Kellogg professor J. Keith Murnighan, my colleague and charming friend, has just published a lovely book called "Do Nothing." I first read the manuscript some months back (and thus could provide the praise you see on the cover) and I just spent a couple hours revisiting this gem.
This crazy book will bombard you with ideas that challenge your assumptions. His argument for doing nothing, for example, kicks-off the book. I was ready to argue with him because, even though I believe the best management is sometimes no management at all, I thought he was being too extreme. But as I read the pros and cons (Keith makes extreme statements, but his arguments are always balanced and evidenced-based), I became convinced that if more managers took this advice their organizations would more smoothly, their people would perform better (and learn more), and they would enjoy better work-life balance.
He convinced me that it this is such a useful half-truth (or perhaps three-quarters-truth) that every boss ought to try his litmus test: Go on vacation, leave your smart phone at home, and don't check or send any messages. Frankly, many bosses I know can't accomplish this for three hours (and I mean even during the hours they are supposed to be asleep), let alone for the three weeks he suggests. As Keith says, an interesting question is what is a scarier outcome from this experiment for most bosses: Discovering how MUCH or how LITTLE their people actually need them.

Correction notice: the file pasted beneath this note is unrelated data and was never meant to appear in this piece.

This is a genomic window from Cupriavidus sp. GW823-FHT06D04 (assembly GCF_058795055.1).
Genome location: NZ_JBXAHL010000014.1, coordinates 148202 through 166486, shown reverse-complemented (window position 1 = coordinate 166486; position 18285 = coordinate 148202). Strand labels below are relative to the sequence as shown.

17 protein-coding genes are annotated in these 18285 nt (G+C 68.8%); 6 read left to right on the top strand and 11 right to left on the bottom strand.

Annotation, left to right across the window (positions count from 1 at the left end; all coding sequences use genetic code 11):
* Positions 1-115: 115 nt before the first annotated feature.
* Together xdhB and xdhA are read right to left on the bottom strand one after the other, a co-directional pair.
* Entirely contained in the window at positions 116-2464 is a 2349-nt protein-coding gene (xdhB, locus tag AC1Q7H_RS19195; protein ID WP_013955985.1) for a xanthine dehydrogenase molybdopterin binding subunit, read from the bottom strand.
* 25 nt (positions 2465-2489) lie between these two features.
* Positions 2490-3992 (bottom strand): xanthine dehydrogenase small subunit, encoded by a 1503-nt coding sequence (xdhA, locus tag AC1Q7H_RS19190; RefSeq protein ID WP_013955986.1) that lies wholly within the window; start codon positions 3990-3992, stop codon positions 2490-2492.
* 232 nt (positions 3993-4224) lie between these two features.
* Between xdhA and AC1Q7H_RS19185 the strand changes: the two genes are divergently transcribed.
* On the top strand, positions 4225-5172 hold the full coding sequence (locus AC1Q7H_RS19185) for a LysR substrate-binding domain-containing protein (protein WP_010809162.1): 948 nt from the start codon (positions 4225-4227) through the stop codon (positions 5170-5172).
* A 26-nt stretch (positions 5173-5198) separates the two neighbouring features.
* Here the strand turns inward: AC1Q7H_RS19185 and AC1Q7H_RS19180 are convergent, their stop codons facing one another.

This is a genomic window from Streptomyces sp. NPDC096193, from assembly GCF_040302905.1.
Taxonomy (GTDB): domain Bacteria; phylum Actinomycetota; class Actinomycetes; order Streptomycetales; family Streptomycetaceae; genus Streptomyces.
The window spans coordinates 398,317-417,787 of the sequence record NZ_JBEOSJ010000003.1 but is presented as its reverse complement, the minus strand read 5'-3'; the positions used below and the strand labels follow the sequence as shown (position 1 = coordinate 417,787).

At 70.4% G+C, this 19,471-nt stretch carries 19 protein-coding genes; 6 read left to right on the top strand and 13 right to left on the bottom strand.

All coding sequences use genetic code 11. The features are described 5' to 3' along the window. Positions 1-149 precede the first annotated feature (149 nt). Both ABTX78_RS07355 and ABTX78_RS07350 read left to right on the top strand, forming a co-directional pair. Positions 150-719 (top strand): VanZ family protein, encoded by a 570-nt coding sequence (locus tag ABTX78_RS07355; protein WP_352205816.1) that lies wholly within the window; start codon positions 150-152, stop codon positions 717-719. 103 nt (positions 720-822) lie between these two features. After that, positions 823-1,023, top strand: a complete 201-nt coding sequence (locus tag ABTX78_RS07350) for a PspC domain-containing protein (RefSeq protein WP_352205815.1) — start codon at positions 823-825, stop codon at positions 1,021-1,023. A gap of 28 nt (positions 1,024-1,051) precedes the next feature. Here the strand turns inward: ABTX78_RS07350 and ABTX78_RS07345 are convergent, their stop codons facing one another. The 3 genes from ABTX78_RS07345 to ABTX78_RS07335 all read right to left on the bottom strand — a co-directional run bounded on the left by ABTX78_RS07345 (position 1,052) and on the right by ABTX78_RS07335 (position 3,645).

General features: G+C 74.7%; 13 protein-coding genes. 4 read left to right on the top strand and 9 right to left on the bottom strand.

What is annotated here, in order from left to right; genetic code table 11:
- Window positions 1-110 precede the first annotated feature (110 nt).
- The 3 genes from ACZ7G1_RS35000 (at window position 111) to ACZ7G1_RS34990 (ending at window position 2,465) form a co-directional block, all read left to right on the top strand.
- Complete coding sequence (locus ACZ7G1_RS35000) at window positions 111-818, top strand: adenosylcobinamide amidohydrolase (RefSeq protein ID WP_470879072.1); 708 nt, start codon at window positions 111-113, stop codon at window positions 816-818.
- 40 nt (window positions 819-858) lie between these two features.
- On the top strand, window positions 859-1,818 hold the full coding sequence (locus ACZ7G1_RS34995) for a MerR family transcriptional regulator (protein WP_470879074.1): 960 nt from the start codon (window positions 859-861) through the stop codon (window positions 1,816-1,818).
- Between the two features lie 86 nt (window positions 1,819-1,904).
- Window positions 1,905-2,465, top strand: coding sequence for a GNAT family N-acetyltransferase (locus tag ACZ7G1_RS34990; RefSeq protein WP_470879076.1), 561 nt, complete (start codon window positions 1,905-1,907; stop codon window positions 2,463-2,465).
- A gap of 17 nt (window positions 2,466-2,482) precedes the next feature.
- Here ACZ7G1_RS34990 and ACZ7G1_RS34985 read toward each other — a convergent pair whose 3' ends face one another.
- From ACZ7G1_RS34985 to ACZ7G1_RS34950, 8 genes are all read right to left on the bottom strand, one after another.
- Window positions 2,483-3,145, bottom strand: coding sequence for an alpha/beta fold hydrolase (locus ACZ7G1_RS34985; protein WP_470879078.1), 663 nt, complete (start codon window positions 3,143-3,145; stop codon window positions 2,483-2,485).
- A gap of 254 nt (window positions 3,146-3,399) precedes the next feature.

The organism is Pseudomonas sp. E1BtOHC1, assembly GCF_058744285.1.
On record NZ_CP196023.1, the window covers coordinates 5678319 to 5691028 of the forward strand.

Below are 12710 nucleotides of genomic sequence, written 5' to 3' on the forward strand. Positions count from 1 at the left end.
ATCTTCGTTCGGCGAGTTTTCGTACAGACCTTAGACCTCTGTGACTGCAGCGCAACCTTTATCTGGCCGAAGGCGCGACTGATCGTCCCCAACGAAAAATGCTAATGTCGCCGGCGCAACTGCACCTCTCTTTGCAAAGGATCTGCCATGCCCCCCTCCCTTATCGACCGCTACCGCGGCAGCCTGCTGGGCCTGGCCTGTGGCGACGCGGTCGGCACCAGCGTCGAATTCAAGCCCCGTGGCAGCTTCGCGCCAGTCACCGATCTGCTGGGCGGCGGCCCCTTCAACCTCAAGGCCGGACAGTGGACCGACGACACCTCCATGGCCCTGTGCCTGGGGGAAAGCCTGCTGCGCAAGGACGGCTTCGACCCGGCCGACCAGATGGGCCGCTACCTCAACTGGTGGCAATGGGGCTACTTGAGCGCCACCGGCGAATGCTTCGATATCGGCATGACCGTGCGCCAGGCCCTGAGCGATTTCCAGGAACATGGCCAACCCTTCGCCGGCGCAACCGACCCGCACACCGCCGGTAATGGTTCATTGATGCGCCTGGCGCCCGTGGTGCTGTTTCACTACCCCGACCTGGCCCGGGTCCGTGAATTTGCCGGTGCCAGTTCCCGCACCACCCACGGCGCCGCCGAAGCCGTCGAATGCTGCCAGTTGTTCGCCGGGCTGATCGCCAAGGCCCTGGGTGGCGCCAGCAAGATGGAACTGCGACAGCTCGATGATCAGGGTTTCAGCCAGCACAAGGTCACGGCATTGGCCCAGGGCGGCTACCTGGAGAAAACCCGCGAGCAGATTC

You will argue with and then have a tough time resisting Keith's logic, evidence, and delightful stories when it comes to his other bits of strange advice as well. I was especially taken with "start at the end," "trust more," "ignore performance goals," and "de-emphasize profits." Keith shows how the usual managerial approach of starting out relationships by mistrusting people and then slowly letting trust develop is not usually as beneficial as starting by assuming that others can be fully trusted until they prove otherwise. He will also show you how to make more money by thinking about money less!
As these bits suggest, Keith didn't write this book with the aim of telling most bosses what they wanted to hear. Rather his goal was to make readers think, to challenge their assumptions, and to show the way to becoming better managers by thinking and acting differently. In a world where we have thousands of business books published every year that all seem to say the same thing, I found Do Nothing delightful and refreshing -- not just because it is quirky and fun, but because Keith also shows managers how to try these crazy ideas in low-risk and sensible ways.